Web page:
So you have decided to set up your new aquarium or convert your existing aquarium into a heavily planted freshwater aquarium and try out your aquatic green thumb. You have done your research, decided what plants you’re going to plant, selected your lighting and planted aquarium substrate, and you’re ready to go. There may be just one lingering question, one thing you aren’t familiar with in your process and heck you don’t even know if you need it or not. Do you need to add some sort of CO2 source to your new planted aquarium? The answer to that question is a 100% solid “maybe”.

Your need to supplement with CO2 in your planted aquarium will be driven by the requirements of the plants themselves. Will the plants grow more quickly and have better color if you are supplementing with CO2, yes most probably will but that doesn’t mean supplementing is necessary in all cases. There are a variety of ways to get supplemental CO2 into your aquarium, and I will highlight the two we sell that I am now personally using. The CO2 Pro System by Red Sea, and the smaller Fluval Pressurized CO2 kit.

If the plants you have chosen are the type which either absolutely need CO2 supplementation (Dwarf Baby Tears Hemianthus callitrichoides) or will do much better with CO2 supplementation (Chain Sword Echinodorus tenellus) then these two systems will cover a range of aquariums from 10 to 200 gallons. I am using the Fluval system on a 40 gallon aquarium, and I am using the Red Sea system on a 265 gallon aquarium. The Fluval setup is using the 88g canisters manufactured by Fluval, and the Red Sea system is using a much larger tank of CO2 which we have rented from our local bottled gas/welding supplier.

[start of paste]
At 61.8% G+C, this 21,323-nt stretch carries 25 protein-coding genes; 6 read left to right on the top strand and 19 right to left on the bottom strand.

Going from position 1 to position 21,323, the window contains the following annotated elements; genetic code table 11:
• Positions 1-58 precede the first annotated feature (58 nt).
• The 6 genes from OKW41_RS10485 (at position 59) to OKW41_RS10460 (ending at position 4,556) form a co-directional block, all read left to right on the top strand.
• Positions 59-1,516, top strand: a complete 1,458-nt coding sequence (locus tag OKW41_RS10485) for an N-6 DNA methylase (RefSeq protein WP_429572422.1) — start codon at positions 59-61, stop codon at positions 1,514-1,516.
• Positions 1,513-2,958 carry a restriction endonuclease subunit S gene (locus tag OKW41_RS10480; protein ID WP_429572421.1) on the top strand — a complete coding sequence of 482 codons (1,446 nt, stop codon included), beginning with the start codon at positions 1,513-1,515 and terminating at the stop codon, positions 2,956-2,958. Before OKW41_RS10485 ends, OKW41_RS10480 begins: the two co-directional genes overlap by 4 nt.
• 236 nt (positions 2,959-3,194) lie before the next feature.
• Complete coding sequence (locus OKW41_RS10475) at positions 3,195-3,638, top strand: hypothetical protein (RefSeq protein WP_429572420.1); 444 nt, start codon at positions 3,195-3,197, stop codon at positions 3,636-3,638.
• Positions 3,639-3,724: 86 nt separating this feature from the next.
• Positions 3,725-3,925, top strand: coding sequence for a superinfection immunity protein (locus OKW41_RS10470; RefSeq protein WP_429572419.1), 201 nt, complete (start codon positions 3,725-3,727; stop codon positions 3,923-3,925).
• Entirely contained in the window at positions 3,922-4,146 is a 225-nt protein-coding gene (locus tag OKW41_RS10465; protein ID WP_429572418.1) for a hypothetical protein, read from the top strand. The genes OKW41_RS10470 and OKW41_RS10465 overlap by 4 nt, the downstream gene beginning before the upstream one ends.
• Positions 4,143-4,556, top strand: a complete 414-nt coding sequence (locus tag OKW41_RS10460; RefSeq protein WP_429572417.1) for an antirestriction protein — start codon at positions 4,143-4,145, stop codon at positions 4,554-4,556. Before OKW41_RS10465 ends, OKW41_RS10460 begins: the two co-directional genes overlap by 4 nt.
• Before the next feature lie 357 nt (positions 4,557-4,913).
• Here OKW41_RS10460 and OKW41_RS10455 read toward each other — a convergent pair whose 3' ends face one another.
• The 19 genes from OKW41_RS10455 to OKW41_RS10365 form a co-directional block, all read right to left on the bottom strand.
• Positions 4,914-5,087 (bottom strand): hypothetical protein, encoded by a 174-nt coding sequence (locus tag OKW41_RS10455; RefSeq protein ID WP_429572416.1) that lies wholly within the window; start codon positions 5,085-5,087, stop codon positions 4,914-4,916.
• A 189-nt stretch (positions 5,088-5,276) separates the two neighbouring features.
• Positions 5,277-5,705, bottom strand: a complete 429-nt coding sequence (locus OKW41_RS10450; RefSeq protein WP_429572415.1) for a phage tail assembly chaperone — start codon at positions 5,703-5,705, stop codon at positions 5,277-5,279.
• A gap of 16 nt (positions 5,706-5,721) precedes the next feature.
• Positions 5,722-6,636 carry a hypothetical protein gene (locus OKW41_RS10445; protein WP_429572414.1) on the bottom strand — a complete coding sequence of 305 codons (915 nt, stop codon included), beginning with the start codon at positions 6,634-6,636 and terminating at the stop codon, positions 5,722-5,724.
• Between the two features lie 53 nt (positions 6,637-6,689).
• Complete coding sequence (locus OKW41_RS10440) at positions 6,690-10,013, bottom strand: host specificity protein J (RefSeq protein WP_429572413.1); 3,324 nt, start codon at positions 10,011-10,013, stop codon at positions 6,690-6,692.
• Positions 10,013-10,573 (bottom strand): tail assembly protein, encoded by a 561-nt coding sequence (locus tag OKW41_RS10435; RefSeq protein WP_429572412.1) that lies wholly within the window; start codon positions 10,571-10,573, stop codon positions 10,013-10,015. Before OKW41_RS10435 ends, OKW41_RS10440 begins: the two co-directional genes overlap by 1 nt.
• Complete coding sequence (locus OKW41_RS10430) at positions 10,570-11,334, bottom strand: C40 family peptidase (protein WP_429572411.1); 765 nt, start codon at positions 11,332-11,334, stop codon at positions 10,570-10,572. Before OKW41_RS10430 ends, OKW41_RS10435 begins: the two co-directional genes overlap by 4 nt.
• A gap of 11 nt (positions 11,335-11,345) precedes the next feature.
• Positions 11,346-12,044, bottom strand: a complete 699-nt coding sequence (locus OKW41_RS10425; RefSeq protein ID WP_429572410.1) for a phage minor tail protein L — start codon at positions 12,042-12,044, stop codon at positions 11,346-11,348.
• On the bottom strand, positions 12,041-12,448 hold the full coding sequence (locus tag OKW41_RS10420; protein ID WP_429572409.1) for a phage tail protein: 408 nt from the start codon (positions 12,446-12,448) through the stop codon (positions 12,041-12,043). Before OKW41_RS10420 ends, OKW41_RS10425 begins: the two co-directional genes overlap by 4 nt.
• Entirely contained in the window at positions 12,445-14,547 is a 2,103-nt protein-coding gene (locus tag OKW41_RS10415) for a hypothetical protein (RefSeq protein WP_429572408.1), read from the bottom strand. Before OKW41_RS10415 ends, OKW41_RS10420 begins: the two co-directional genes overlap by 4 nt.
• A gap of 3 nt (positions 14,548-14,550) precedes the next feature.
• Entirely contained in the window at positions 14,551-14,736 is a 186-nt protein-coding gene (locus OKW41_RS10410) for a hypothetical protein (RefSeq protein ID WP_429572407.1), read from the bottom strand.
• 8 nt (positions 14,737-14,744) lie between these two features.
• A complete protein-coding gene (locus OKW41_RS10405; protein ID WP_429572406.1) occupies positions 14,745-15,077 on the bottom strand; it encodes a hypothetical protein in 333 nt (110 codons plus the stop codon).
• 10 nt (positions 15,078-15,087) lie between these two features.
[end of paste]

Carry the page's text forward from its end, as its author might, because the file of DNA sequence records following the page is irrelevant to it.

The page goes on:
Set Up and gas consumption: Both systems are very simple to set up, even for first timers. The Red Sea kit comes in two versions, one for use with paintball canisters and one for use with the larger bottle like I am using. The Fluval kit includes CO2 but the Red Sea kit does not, so keep this in mind. I have often been asked how long the 88g bottle on the Fluval CO2 kit lasts, and while it is not an exact science, I have used four bottles now and each one has lasted between 24 and 30 days depending on how I have the gas flow set and if I turn it off at night or not. The larger bottle on the Red Sea kit has been running  two months, and it isn’t even half depleted yet so I would ballpark the larger tanks for the Red Sea kit to give about 4 months of service before needing to be refilled.

About The Author John Flynn

John is the Live Deliveries Manager at Petsolutions, and has 20 years of experience working in the pet care industry specializing in live fish, plants, corals, and reptiles. Outside of PetSolutions, John enjoys photography as well as outdoor activities such as camping and hiking.

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